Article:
The key point here is that over the course of history, power is getting democratised and thereby decentralised. What is not being claimed is that power has been sufficiently decentralised, neither is what is being said is that only a moderate decentralisation of power is needed. It is this reason why inverted state libertarianism is in fact a form of libertarianism, it supports radical decentralisation and democratisation. This is what makes inverted state libertarianism differ from the localist agenda seen within the Liberal Democrats.
The trouble with this argument is that ignores the centralisation tendency among states throughout history and recent times. At the beginning of human society, societies would have been far more egalitarian to the point of being communist like. Marx’s first period of history in his theory of historical materialism was primitive communism. Over time, monarchies and other forms of institutions that centralised power in the hands of a few. It wasn’t until the Enlightenment that this trend was broken in favour of more democratic forms of governance. Even in contemporary times, Tony Blair and Margaret Thatcher centralised authority in their respective parties during their reign’s as Prime Minister. Power was more decentralised at the top of the Conservative and Labour party before the 1980s.
Arguments Contra Inverted-State Left libertarianism
Only two argument have to be made against inverted-state libertarianism. If unjust power dynamics are the natural consequence of society, how can you be sure that an inverted state will not become corrupted by the emergence of such relations inevitable leading to a state of affairs like you see today? Would not granting individuals the lures of power also lead to a scenario in which hierarchical structures within the state and society would emerge? Would not the state that is meant to protect egalitarianism be used to defeat it only through a natural evolution?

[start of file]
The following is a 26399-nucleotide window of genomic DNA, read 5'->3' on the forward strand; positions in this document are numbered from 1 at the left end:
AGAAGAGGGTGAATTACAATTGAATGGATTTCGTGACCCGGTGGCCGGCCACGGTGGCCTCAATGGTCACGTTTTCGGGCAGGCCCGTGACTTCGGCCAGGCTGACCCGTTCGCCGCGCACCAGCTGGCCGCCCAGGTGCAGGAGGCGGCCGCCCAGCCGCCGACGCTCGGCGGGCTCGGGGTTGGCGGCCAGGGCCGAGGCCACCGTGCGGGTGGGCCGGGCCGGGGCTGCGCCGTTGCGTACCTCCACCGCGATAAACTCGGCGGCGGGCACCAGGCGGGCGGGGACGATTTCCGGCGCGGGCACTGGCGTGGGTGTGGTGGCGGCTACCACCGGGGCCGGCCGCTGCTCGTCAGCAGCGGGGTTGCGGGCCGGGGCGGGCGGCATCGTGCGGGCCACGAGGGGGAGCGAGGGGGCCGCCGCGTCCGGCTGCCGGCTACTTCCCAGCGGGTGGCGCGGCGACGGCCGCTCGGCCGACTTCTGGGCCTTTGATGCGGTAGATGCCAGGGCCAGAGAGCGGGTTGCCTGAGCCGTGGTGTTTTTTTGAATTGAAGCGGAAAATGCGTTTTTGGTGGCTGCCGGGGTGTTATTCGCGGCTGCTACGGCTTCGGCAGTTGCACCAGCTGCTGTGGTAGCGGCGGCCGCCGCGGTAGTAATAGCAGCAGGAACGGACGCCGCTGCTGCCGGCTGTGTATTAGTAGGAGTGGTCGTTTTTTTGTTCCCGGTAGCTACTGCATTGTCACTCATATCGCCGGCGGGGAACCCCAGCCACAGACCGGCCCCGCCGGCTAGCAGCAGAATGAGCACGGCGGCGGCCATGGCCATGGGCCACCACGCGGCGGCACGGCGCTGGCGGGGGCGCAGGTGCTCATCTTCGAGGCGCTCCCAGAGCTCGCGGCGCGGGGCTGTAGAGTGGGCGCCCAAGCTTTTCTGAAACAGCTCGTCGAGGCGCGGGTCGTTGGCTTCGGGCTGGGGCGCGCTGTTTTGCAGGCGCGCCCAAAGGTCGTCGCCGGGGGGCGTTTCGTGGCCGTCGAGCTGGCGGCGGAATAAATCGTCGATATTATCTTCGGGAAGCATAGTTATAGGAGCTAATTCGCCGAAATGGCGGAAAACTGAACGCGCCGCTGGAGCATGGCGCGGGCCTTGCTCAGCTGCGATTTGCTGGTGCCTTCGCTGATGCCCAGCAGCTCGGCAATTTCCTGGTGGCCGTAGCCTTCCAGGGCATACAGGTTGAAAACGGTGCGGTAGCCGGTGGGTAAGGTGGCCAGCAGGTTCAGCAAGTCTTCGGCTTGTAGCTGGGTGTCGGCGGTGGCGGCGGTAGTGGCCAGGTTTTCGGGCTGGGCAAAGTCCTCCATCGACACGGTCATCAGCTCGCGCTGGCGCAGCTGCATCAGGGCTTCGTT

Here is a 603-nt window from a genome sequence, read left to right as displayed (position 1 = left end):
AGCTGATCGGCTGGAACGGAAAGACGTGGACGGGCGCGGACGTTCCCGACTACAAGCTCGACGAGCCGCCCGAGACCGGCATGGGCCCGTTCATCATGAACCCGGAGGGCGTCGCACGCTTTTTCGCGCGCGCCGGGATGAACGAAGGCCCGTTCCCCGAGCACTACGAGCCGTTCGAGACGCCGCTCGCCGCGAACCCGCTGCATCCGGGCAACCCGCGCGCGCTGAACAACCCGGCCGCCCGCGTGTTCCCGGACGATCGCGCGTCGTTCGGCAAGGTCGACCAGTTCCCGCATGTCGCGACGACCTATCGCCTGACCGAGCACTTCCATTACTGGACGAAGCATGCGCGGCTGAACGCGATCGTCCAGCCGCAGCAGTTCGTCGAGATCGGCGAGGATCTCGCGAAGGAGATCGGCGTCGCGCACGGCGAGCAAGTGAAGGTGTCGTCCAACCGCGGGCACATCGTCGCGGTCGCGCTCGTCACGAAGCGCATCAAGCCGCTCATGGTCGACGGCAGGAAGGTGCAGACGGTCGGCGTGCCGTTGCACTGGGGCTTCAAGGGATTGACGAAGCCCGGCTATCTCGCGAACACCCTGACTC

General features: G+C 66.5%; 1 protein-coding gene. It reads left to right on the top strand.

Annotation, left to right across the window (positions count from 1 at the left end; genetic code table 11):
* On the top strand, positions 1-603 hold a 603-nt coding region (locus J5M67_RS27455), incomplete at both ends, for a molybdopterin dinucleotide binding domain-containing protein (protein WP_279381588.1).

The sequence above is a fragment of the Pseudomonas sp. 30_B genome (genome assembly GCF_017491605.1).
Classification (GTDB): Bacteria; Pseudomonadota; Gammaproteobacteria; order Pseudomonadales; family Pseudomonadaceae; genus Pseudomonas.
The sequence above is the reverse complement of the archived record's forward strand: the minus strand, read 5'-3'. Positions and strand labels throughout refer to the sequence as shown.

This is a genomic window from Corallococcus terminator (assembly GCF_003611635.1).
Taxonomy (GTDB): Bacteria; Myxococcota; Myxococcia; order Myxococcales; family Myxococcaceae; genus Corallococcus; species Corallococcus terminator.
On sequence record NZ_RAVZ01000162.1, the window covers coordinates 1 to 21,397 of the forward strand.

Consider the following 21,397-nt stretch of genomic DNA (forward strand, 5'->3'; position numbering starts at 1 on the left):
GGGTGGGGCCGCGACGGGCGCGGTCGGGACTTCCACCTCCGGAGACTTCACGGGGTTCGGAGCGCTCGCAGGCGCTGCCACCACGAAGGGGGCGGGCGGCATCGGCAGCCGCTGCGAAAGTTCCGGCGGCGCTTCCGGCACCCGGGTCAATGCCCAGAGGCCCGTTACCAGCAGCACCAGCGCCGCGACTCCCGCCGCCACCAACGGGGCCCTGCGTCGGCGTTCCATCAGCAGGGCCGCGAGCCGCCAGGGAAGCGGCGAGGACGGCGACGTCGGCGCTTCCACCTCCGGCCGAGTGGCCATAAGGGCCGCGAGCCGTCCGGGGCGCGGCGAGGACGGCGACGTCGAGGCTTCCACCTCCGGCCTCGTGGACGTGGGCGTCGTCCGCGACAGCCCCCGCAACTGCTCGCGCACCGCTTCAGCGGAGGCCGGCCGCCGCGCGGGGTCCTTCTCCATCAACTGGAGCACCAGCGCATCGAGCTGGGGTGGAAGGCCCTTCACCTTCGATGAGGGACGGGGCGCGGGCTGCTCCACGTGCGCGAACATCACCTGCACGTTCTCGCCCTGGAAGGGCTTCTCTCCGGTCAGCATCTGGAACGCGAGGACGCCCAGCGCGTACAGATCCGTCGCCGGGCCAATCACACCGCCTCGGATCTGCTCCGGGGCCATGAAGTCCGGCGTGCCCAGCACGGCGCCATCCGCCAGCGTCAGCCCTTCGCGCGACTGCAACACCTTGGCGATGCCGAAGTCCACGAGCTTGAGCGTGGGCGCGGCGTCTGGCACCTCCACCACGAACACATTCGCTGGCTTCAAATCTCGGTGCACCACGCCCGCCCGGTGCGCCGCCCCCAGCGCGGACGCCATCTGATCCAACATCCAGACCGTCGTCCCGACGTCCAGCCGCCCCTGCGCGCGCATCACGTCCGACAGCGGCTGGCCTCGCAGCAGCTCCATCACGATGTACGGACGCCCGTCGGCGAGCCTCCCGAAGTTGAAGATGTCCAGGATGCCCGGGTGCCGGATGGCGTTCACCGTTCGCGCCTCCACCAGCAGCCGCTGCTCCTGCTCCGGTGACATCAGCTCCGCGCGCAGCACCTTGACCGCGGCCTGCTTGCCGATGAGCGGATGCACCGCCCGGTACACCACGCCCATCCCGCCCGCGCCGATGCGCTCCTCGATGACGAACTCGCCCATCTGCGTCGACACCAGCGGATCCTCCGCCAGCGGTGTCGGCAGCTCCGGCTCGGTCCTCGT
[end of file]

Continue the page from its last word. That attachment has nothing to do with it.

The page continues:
The primary response would have to be that yes such patterns could very well emerge, but there is more of a chance that those effects will be mitigated due to how institutions of power within a democratised state are defined. We do not suppose that we will live in an utopia, but we can still live in a far more free and egalitarian society than we would today or if we adopted anarchism. This is more a concessionary argument on the line that this is the best solution to enhancing liberty and equality out of a bad bunch. It is a pessimistic thought pattern, natural when you consider the Natural Origin of Power Relations Hypothesis.
Second, would the transformation of the state come from a bottom-up or top-down reformation? If the latter, this would mean that a participatory democracy most likely would not ensue as you rely upon the existing states to give their power away. Not only that, but more importantly, it would be contradictory to the principles of decentralised democracy to impose such reforms from a top-down process. If the former however, how can this be achieved when states are so centralised in the first place and they most likely mould resist such attempts to transform? Inevitably, you would end up having to subvert the state in the exact ways anarchist groups currently do in existing society.
Inverted-State left libertarianism is very different form of libertarianism to contemporary versions. It enhances liberty through empowering individuals and communities by inverting the power relations between the citizen and the state. The currently existing power relations themselves is what troubles ISL libertarians the most, not the existence of the state. It is a more statist variant of libertarianism, it’s focus is upon decentralisation rather than minimising the state. Naturally, the state as it exists now would be greatly minimised once the decentralisation process is accomplished.
It does have its problems. We do not know what one would actually look like in either theory or reality. It is a vision of a potential libertarian society, in which the details are clouded over leaving the bare principles of how it would work. There is the strategic issue of how such a state could be implemented given that the currently existing state would be hostile to an inverted state. One of the arguments for this state also involves a more right-wing conception of how humans behave psychologically, which inevitably creates a tension given that it is a left-wing form of governance that is being promoted.
If this essay is successful, hopefully a left libertarian society resembling somewhat what Chris Whitrow wrote on the Liberal Conspiracy blog will have been explained in a manner in which either myself, or someone else, can flesh out in more detail over time.